Recruiting and retaining a high calibre team of developers is one of the top recruitment challenges cited by many tech startups and technology-led organisations.

But it doesn’t have to be that way. Here are a few tips that should help you put together a highly productive, cost-efficient, loyal and happy team of software developers.

First things first, you will want to have a good ratio of junior developers to those with several years’ industry experience. This ratio can vary between different organisations depending on a number of factors such as budget, complexity of requirements, specific programming languages/platforms, but generally we advise that the optimal ratio would be 80:20 or 70:30.

Why do you want a mix?

1. Junior developers are relatively easy to find, especially those from universities, part-time courses and/or development boot camps as its likely they will be looking for a new job.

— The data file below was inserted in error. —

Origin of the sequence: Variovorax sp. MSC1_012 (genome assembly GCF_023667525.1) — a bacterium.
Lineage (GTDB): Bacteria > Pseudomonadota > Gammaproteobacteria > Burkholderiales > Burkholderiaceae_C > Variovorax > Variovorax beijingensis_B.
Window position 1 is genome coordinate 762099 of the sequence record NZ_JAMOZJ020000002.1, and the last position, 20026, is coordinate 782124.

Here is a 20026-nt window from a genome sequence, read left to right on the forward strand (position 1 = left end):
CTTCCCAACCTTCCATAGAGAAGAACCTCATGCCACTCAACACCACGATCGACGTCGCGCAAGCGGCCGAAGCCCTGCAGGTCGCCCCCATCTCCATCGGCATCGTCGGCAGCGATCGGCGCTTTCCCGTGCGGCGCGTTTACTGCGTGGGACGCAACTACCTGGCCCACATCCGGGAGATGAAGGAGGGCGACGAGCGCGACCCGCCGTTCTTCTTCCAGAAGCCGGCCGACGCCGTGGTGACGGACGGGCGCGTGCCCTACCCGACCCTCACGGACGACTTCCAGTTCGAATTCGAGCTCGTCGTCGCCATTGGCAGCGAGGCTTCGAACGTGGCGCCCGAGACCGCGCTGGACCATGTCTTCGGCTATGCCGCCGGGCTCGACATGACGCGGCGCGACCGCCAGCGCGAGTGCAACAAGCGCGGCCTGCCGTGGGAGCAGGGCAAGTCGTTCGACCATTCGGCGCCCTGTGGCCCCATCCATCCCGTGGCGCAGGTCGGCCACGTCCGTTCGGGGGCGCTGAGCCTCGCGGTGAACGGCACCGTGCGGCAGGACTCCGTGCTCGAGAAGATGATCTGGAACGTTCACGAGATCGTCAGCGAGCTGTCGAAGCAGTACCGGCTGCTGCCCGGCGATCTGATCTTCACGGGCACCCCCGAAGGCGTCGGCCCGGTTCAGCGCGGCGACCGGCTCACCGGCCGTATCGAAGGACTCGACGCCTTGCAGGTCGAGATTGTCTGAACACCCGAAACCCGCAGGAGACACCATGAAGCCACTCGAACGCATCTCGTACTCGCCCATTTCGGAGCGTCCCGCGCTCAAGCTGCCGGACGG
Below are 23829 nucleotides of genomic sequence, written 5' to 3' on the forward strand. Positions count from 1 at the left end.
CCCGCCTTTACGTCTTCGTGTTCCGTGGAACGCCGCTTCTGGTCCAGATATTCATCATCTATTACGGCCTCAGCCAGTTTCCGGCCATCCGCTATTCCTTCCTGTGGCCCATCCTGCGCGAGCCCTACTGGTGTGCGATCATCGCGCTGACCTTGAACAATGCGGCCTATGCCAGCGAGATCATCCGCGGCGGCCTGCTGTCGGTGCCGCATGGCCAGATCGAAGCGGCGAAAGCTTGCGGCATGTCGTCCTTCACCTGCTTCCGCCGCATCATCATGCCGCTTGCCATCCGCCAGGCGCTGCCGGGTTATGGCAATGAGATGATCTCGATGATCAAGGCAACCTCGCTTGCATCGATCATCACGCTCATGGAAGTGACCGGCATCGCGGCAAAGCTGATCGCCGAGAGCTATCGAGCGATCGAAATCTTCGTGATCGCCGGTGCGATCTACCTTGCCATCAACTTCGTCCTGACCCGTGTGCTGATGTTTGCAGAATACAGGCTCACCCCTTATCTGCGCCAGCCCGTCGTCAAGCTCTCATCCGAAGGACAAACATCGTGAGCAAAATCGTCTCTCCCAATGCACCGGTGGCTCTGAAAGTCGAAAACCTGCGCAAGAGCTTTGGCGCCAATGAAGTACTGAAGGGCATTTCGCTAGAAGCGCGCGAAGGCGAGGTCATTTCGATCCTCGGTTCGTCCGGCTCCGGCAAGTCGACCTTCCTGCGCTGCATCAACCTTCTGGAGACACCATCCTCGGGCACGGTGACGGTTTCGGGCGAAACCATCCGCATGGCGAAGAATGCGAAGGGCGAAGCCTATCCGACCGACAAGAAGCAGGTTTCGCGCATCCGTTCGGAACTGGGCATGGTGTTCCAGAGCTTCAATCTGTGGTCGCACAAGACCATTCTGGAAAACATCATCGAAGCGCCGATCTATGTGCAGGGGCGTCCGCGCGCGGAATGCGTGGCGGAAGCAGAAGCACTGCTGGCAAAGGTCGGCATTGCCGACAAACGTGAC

2. Junior developers can be easily trained and are usually more adaptable to new systems and environments. They’re less likely to have developed sloppy habits and could have knowledge of breaking new programming languages that veterans might not be as familiar or comfortable with.

 3. Junior developers can bring new ideas to the team that can challenge traditional ways of thinking.

 4. Senior developers can act as mentors and share best practices.

From a recruiting standpoint, it’s also easier and less expensive to find and hire budding developers rather than experienced ones. Most of the big players in the tech industry know this – that’s why you’ll usually see Google, Facebook and Microsoft running career events at universities and running graduate training programmes.